Young geometers explore relationships between units of measure and objects. Three activities provide varied opportunities to practice. Learners calculate the volume of two cylinders made by rolling a piece of paper vertically and horizontally (noting two different volumes with the same surface area). They design hexagons on graph paper. And they estimate the length and width of an egg, measure with calipers, plot dimensions on a scatter plot, and more.
Through a series of worksheets, mathematicians practice with various concepts of measurement. Conveniently, the 6 pages are easily broken up for individual assignments, and seem to progress in difficulty. Math concepts include drawing and measuring lines and items, estimating measurement, converting units, comparing fractions, units of mass and volume, metric system prefixes, and converting between metric and customary units. The pages are nicely laid out for visual learners.
An interactive assignment displays two example angles to teach how to measure them. When you click on the angles, a protractor appears! As practice, learners view a set of angles, estimate the size of each, and then enter the degrees in the corresponding boxes. This is a neat lesson to incorporate the use of technology with your math curriculum.
How do you measure the height of really tall building? Using similar triangles, and proportions, young geometers try to determine the height of a nearby building. Then they explore the concept of a geometric mean and how it relates to their measurements.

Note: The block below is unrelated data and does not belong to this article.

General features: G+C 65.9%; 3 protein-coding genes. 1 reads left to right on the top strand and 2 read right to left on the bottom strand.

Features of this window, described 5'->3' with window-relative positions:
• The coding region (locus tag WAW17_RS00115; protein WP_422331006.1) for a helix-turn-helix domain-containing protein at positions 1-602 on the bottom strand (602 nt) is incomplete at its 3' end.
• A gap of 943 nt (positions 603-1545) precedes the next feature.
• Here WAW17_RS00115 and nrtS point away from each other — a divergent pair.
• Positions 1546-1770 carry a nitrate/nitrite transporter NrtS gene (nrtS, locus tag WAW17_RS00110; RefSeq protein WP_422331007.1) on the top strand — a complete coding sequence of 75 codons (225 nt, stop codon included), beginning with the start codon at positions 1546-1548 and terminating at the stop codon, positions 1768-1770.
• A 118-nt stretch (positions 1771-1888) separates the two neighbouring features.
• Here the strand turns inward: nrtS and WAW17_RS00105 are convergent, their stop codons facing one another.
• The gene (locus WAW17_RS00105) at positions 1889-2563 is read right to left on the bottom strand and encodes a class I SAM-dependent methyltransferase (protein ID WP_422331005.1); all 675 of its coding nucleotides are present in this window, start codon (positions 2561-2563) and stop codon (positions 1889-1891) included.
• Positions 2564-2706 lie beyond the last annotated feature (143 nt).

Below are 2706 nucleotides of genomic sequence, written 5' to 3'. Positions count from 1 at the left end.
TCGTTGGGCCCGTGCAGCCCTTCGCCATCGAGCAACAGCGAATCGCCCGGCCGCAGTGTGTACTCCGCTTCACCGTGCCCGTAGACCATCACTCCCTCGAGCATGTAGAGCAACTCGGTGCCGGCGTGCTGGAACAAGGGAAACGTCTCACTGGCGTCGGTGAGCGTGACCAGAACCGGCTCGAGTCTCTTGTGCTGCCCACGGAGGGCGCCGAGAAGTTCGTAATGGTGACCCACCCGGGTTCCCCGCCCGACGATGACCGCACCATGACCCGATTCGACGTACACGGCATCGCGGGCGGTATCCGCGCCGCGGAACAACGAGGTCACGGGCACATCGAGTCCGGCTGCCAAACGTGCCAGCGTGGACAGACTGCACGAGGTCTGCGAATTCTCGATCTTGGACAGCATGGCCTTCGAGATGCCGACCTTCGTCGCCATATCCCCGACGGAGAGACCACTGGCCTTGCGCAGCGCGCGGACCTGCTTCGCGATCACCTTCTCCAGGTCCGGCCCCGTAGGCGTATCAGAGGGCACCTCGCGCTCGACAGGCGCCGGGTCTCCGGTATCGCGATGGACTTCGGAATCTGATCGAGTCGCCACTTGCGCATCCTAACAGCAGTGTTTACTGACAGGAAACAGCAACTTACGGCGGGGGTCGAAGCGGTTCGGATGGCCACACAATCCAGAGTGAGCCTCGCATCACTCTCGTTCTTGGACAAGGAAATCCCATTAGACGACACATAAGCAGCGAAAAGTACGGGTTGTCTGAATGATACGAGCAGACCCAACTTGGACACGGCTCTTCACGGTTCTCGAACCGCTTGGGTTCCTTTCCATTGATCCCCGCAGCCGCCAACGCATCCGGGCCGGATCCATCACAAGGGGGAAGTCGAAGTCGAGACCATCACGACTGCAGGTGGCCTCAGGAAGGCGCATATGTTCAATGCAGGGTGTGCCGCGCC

Have your class practice measuring with standard and nonstandard tools. Primary learners use software and books to learn about measurement. They measure a variety of objects using nonstandard tools. Then, they use standard measurement tools to measure objects.
Elementary schoolers examine the uses of rulers, scales, and measuring cups. They determine the criteria for the use of each tool and visit different areas of school to find items that can be measured with these tools. Everyone takes pictures of the items with a digital camera, and responds to an evaluation PowerPoint that highlights the pictures.
Learners demonstrate their understanding of equivalent measures. They work in a group and label various measuring tools for weight, length, capacity, and temperature. Plenty of links to important websites and teacher narrative are provided for this hands-on lesson.
Statisticians take things to new heights using a set of height measurements. Students use TI-82 or TI-83 calculators to determine extreme values and the median for the data. They also construct a box-and-whisker plot to summarize the height statistics.
Learners make observations about the uses of measurement in their everyday lives. They work with a group to conduct an investigation using standard and non-standard units of measurement and a classmate to demonstrate basic measurement concepts.
Eighth graders use calculators and a hand out to calculate the mean, median, mode, range, and outliers for three sets of data. They select the measure of center they feel best represents the set of data and justify their choice. Students collect information about their favorite music, research to find more data, and analyze the central tendencies for their music. Students create a graph to represent the data.
Study customary measurements with your sixth graders. They will investigate linear and capacity measurements to then measure and convert linear and capacity units. Finally they will work in small groups to conduct experiments. Resources are provided.